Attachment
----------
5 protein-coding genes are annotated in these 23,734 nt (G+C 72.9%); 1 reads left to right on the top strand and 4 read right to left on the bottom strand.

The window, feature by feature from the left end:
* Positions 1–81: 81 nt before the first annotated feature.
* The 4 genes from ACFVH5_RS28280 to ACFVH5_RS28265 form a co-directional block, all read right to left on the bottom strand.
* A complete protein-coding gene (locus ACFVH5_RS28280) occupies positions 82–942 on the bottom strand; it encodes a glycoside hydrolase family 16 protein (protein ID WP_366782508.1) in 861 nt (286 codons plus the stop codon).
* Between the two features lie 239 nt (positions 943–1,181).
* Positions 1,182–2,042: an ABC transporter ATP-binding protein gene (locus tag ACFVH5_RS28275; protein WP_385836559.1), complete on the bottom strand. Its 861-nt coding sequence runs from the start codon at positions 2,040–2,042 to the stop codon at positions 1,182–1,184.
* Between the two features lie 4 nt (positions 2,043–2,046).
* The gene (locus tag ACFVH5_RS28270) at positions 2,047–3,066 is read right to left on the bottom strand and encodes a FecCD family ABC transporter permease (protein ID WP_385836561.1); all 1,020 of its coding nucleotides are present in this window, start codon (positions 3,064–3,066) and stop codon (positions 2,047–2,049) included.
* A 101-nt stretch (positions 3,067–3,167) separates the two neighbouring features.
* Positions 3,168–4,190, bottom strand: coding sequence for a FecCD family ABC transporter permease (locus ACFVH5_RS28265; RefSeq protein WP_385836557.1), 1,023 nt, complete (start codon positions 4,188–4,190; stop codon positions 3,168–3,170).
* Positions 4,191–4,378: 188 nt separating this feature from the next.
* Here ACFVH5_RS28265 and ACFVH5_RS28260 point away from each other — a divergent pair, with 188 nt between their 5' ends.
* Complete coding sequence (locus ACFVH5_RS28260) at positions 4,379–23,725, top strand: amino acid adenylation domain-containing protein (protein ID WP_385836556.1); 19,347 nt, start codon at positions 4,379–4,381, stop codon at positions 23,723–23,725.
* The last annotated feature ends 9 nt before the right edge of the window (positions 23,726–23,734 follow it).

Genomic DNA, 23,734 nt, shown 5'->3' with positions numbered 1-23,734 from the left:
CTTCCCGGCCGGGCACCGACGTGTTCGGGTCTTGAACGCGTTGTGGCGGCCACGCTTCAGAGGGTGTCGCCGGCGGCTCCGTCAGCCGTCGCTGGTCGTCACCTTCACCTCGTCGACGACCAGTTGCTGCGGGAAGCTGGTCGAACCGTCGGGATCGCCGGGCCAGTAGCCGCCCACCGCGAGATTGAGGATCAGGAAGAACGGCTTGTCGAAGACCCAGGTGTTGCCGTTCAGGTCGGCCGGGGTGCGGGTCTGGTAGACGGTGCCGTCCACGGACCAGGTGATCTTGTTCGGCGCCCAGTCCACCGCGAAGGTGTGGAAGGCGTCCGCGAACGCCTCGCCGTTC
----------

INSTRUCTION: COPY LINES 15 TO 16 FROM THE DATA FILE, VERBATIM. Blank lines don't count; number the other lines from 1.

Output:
* The last annotated feature ends 9 nt before the right edge of the window (positions 23,726–23,734 follow it).

Genomic DNA, 23,734 nt, shown 5'->3' with positions numbered 1-23,734 from the left: